Modulations: Cantata ReConfigured

Modualtions #1, Ashburton Gallery, Ashburton New Zealand
Modulations #2, Sourthland Gallery, Invercargill, New Zealand
Modulations #3, Forrester Gallery, Oamaru, New Zealand
Modulations #4, Eastern-Southland Gallery, Gore New Zealand

Shifting Skins

The artistic practice of Lyn Plummer involves many intricate and painstaking processes - stitching, binding, knotting, beading, embroidery - the medium of her installations which carries the greatest charge however, is also the least corporeal. This is because Plummer is a manipulator and transformer of space. When Cantata: A Play of the Trace II (2005) was installed in Dunedin, the sterile white cube of the Hocken Gallery underwent a transfiguration. Plummer utilised the near symmetry of its exhibition spaces to present her works in a precise, formally ordered layout, which evoked the solemn dignity of ecclesiastical ceremony. The outer two galleries came to resemble intimate side-chapels, contemplative spaces flanking the more forcefully dramatic nave and chancel of the central gallery.

The multimedia installation series Modulations: Cantata ReConfigured will draw upon works produced for Cantata I (2000, Melbourne: Gallery 101) and Cantata II (2005, Dunedin: Hocken Gallery). However, rather than attempting to replicate these exhibitions, the new installations will respond to the possibilities offered (and challenges presented) by each gallery space. The installations will also include new works developed in response to the individual sites. For the first exhibition, the smaller of the Ashburton Art Gallery’s two spaces has been conceptualised as the sanctuary of a church. The viewers’ movements both here and in the larger gallery are constrained and directed by the addition of floor based pieces, which had not featured in previous manifestations of the installation. The shape of subsequent displays will be determined by Plummer’s continuing role as both creator and curator.

By responding so closely to their adopted environments, Plummer’s installations both capitalise on and enhance the character of galleries as secular, ritualised spaces. The art historian Carol Duncan has explored the reverential environment created by art museums, and the associated behaviour this elicits. She links this to the secularising tendencies of the eighteenth-century enlightenment, where the elevation of art and aesthetic experience as major topics of critical and philosophical enquiry ‘can be understood as a transference of spiritual values from the sacred realm into secular time and space.[1]

This series of installations also functions as a form of pilgrimage or procession, moving from one ceremonial space to another, and undergoing change in response to each encounter. ‘Cantata’ describes a text or narrative set to music, language utilising another art form as its method of communication. The ‘Modulations’ of the title thus suggests changes in such features as pitch, pace, tone and emphasis, and consequently upon the connotations of the original installation. After all, it’s not just what you say, but how you say it that directs meaning. During its pilgrimage, this multimedia ‘text’ will be added to, subtracted from and re-anthologised. The meaning of language is never as stable as we might like to assume. Here it is
rendered even more fragile - allowing itself to be rewritten by the artist and reread by the viewer.

Fellow pilgrims, who witness the installation in a number of different spaces, will experience these subtle changes and the shifts in potential interpretations they produce. However, even the isolated viewer plays an essential role in the realisation of the work through their involuntary role as a performer in the ritual. Duncan notes that a ritual site always involves an element of performance, as a place programmed for the enactment of something. This need not be a formal spectacle, it may be something an individual enacts alone by engaging in some kind of structured experience.[2] Since 1982, Plummer has archived unedited all written responses to her installations, from scholarly reviews to casual jottings in visitors’ books, preserving these as a ‘trace’ of each memory provoked. She also hopes to change the nature of the space that the works inhabit, leaving an ‘after-image’ in the memory of the viewer-participants, long after the exhibition has been dismantled.[3]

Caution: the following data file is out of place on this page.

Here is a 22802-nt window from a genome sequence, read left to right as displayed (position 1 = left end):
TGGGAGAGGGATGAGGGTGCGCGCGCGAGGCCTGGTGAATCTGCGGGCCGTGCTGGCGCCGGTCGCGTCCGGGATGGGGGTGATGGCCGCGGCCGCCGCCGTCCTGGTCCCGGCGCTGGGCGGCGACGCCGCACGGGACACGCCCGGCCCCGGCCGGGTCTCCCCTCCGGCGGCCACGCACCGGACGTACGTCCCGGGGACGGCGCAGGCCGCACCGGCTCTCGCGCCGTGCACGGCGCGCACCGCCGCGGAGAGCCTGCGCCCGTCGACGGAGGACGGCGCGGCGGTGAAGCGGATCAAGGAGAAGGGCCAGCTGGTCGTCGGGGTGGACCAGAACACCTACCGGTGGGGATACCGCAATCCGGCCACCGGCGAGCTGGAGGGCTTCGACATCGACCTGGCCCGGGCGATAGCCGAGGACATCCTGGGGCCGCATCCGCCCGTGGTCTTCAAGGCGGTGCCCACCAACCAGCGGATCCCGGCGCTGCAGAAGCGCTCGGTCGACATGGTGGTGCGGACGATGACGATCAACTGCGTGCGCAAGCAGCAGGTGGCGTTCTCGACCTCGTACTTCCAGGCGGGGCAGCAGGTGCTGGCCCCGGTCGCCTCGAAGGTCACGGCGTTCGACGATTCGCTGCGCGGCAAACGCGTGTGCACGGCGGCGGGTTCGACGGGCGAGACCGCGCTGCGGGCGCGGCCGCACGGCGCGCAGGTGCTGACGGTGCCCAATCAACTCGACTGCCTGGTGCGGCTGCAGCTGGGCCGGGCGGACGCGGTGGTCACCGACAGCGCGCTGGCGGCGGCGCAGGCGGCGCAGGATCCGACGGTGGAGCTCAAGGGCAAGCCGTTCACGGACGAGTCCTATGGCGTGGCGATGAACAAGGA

Memory is an important theme in Plummer’s work. This is particularly evident in her engagement with skin as a delicate membrane which mediates the boundary between the individual’s inside and the outside world. Sensory experiences, both of pleasure and pain, render the skin a bearer of memory. At the same time, the cutting, piercing or marking of skin - or adoption of costume as a second skin - is central to many rituals. The words of Allen S. Weiss offer a succinct summation of concerns Plummer has long explored in her installations:

The body is memory, where the wounds inflicted in initiatory ceremonies and vindictive punishments become the scars that remain the trace of one’s own suffering, a suffering that creates both self-consciousness and its ethical double, social-consciousness. The scar turns the body into an icon. The intensity of the knife’s passage and the memory of blood’s flow are transformed into a symbol - the mark of passage into society and its regulated systems of value and exchange.[4]

Indeed, body and icon are conflated in many of Plummer’s works. A core element of the Cantata installations is the exquisitely worked surfaces of the shaped stretchers. Their arched forms recall numerous features of church architecture, but especially the mitres worn by Bishops - a symbol of patriarchal and ecclesiastical authority. A number of these possess surfaces suggesting scarred and bleeding flesh. Others incorporate strands in human hair, something considered desirable in some contexts (and parts of the anatomy) and abhorrent in others. These works explore the capacity of the body to simultaneously seduce and repulse. The glistening translucent red of Opus #7 - ‘Presumed immutability of skin’ recalls
the glow of rubies, while at the same time resembling matted locks of hair set in congealing blood.

Plummer’s installations are not concerned with a disembodied spirituality, but with reclaiming a spiritual life that is far closer to bodily experience. Traditionally, the Church has privileged the soul, coded as masculine, over the mortal body, tainted by original sin and associated with the feminine realm of the sensory. These dichotomous elements are however united in sacred relics. The bodily remains of saints were decreed to be holy and often attributed miraculous powers. Cantata boasts several intricately fabricated reliquaries of glass and gold. The Reformation similarly focused attention upon this relationship, with a chief point of contention between Catholics and Protestants being the actual corporeal presence of Christ in the Eucharistic host. This sectarian division underpinned the development of the sumptuous Baroque style, conceived as a direct appeal to the bodily senses in a bid to arouse spiritual empathy.